We should add one final comment about the split and its aftermath: one doesn’t fully understand the Old Side - New Side debate unless one sees what is happening here in sociological terms. The New Siders were “Americanizing” colonial Presbyterianism, reorienting it from the attitudes and practices of Scotland and redefining it according to its American environment. The stress was shifting away from correct belief, adherence to creedal standards and proper observance of traditional forms, to the emphasis on individual religious experience. In this sense, it would prove to be enormously successful. The New Siders may not have understood the Confession better than the Old Side, but they certainly accommodated better to American culture. As the frontier was opening up, as American religion was, in Nathan Hatch’s term, “Democratizing”, the New Siders were offering populist forms of piety that were much more in tune with the values of the New World.[11]

Some Lessons for Contemporary Presbyterians

This survey has been short and necessarily selective. We studied less of the people in question — Whitefield, Tennent, and their opponents — than the social and cultural effects, and especially the unintended consequences, of this period of history.

What are the particular lessons of the Old Side-New Side for contemporary American Presbyterians and especially for Orthodox Presbyterians? I would suggest there are several:

1) Subscription

The 18th century division began a debate that has plagued Presbyterianism ever since: the nature and extent of creedal subscription. It seems that both sides of the debate pushed their view of subscription in fundamentally unhelpful directions. Perhaps it might be said without too much exaggeration that the New Side denied the necessity

of creedal subscription for doctrinal orthodoxy,

while the Old Side insisted on the sufficiency

of creedal subscription for doctrinal orthodoxy. Students of American Presbyterianism know that these views have persisted and have their counterparts in contemporary Presbyterianism. Yet the OPC seems to have steered clear of extremes, insisting, on the one hand, on the creedal integrity of its ministers, while, on the other, falling short of demanding iron-clad forms of subscription.[12]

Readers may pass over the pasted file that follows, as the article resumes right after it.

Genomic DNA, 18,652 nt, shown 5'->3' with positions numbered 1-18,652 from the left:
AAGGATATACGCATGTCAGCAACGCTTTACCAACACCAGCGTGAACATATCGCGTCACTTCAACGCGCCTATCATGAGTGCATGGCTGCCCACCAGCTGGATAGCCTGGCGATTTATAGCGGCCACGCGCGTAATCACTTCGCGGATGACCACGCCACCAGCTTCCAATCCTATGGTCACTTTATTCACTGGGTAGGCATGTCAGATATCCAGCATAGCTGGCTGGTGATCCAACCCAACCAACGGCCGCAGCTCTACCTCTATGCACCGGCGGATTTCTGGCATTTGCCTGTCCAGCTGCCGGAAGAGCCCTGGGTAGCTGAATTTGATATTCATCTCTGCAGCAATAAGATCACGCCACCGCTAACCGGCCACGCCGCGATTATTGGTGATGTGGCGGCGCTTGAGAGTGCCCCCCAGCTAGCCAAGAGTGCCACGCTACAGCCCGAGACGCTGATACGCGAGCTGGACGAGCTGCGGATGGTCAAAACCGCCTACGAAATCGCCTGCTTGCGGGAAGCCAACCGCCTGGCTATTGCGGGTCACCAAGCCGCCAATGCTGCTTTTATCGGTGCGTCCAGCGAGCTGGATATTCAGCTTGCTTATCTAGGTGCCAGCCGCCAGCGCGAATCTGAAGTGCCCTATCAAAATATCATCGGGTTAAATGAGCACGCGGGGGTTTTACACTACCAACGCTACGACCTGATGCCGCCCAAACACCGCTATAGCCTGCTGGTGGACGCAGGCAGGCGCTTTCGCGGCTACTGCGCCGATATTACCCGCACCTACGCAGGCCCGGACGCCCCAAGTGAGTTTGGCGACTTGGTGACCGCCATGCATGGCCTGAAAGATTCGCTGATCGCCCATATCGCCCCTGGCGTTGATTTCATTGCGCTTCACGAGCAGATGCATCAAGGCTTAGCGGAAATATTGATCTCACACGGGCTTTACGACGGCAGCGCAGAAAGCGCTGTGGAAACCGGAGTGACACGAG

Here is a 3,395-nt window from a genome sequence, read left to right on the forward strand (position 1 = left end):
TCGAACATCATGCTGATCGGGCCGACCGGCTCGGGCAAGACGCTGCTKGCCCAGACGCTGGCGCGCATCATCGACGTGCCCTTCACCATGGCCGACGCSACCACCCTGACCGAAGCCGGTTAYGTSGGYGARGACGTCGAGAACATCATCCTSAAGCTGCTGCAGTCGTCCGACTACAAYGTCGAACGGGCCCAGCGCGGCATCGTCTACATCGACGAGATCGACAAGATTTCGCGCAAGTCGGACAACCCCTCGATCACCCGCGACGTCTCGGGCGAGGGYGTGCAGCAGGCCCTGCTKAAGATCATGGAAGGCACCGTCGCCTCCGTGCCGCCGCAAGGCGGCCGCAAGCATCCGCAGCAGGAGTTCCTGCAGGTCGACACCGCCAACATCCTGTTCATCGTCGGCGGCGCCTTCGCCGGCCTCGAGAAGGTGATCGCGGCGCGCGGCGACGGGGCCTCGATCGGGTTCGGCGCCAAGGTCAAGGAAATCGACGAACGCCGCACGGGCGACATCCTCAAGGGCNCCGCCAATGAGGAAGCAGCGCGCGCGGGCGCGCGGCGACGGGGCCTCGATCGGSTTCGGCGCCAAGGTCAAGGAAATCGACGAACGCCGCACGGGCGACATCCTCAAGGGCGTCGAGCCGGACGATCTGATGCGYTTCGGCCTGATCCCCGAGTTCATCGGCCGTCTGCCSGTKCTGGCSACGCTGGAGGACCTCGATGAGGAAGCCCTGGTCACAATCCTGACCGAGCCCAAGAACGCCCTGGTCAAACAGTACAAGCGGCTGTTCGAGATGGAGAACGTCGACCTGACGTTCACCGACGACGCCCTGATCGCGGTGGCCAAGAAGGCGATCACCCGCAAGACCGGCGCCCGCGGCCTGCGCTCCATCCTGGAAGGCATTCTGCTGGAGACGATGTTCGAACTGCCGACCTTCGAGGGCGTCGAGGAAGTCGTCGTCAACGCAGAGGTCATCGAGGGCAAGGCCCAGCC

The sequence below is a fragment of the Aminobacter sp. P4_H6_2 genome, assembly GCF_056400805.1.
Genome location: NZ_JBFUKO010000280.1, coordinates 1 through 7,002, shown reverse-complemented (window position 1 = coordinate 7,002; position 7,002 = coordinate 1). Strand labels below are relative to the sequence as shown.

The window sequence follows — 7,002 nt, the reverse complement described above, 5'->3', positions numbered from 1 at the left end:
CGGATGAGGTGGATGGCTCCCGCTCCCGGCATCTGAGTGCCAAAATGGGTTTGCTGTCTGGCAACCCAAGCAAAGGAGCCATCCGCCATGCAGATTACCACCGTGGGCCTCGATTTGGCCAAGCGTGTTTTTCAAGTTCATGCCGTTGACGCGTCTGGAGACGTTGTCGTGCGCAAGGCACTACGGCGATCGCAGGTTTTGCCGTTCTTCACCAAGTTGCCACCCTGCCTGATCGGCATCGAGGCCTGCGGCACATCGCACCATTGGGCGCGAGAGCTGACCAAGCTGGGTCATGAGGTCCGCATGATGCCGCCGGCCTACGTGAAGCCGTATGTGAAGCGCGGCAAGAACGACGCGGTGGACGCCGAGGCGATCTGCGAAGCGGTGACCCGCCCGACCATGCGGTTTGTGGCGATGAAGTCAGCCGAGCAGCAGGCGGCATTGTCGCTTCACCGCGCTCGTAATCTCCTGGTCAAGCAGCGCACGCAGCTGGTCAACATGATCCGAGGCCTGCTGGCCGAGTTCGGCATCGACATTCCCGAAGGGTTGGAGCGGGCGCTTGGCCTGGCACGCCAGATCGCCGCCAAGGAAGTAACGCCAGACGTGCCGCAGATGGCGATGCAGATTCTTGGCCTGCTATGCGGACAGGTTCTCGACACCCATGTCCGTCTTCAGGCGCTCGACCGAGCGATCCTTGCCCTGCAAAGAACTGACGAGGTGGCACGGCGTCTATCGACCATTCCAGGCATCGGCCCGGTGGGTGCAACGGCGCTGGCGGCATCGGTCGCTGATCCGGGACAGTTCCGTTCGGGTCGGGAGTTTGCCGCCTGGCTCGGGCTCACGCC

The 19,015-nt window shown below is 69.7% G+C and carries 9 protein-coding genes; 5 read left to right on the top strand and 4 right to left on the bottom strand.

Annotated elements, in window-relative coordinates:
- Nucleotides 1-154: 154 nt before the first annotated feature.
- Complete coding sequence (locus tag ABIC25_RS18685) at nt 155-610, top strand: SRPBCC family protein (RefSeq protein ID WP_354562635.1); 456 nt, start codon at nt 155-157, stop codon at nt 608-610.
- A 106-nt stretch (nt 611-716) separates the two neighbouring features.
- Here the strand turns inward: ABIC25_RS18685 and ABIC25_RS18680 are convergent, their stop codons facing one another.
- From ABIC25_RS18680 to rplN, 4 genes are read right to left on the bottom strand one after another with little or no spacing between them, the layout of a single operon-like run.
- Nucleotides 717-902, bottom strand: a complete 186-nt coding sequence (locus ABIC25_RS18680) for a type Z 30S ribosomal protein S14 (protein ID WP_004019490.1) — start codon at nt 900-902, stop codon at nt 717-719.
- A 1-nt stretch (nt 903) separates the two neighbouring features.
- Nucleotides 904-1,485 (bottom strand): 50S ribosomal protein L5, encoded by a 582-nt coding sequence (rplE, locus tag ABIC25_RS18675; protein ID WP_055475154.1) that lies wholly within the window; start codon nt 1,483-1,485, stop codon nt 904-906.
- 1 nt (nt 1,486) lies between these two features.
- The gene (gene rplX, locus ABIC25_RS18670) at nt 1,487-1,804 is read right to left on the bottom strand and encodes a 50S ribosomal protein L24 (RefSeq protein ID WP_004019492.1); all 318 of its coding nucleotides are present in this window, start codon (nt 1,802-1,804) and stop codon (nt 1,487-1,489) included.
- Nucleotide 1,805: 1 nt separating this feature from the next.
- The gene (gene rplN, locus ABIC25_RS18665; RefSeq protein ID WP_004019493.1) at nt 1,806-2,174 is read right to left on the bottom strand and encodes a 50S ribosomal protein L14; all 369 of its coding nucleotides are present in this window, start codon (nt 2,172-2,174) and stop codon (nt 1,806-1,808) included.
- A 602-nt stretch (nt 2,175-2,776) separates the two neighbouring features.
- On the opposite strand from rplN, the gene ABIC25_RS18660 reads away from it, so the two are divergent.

2) The Redefinition of Evangelism

As we noted, the Great Awakening unleashed a “rhetorical revolution”. In American culture. From that point forward, conservative American religion would be populist and parachurch. Whitefield and the itinerants offered radically new ways to express piety, stressing the emotions and downplaying the careful articulation of theological convictions. From that point forward, spontaneity and freedom would triumph dramatically over the order of traditional religious forms, forever recasting the shape of American religion. As Hatch well describes, popular religion would be highly suspicious of tradition and formal education: coarse language, earthy humor, and biting sarcasm would characterize evangelical rhetoric from this point on. The sermon was reinvented as a popular medium: colloquial, with storytelling, graphic application, and intimate personal experience.[13]

Orthodox Presbyterians rightly grimace when they hear of strategies such as “Marketing the Church.” But the origins of the commodification of religion date early than our usual suspect, Charles Finney, and we must locate the culprits in the first Great Awakening. Harry Stout has demonstrated that Whitefield was the “Divine Dramatist”, and that modern evangelicalism’s commitment to the power of personality, the rise of celebrity, and the use of technique, all began with Whitefield.[14] As Harvard historian Jon Butler has written: “Whitefield’s nondenominational ... revivals thus prefigured another tradition in American revivalism, exemplified in the careers of Charles Grandison Finney, Billy Sunday, Billy Graham, and Robert Schuller. Such evangelists ... stressed their own popularity at the expense of any denominational authority.”[15]

Related to the changing understanding of evangelism is the redefinition of the nature of Christian piety. Itinerant evangelism led the way to the massive crusade, and our modern appetites for evangelism under the “big top.” Under these conditions, Christian piety is often described through great extremes in the Christian experience. Reformed piety of a more traditional sort has stressed something quite different. The Larger Catechism [Q & A 154] tells us that “the outward and ordinary means whereby Christ communicates to his church the benefits of his mediation, are all his ordinances; especially the Word, sacraments, and prayer; all which are made effectual to the elect for their salvation.” This beautiful statement says some very Calvinistic things about the application of redemption. The Christian life takes place by “outward and ordinary” means; the Christian grows through the unpretentious, unspectacular, and, by today’s standards, downright boring habit of gathering with the people of God in the presence of God on the Lord’s Day.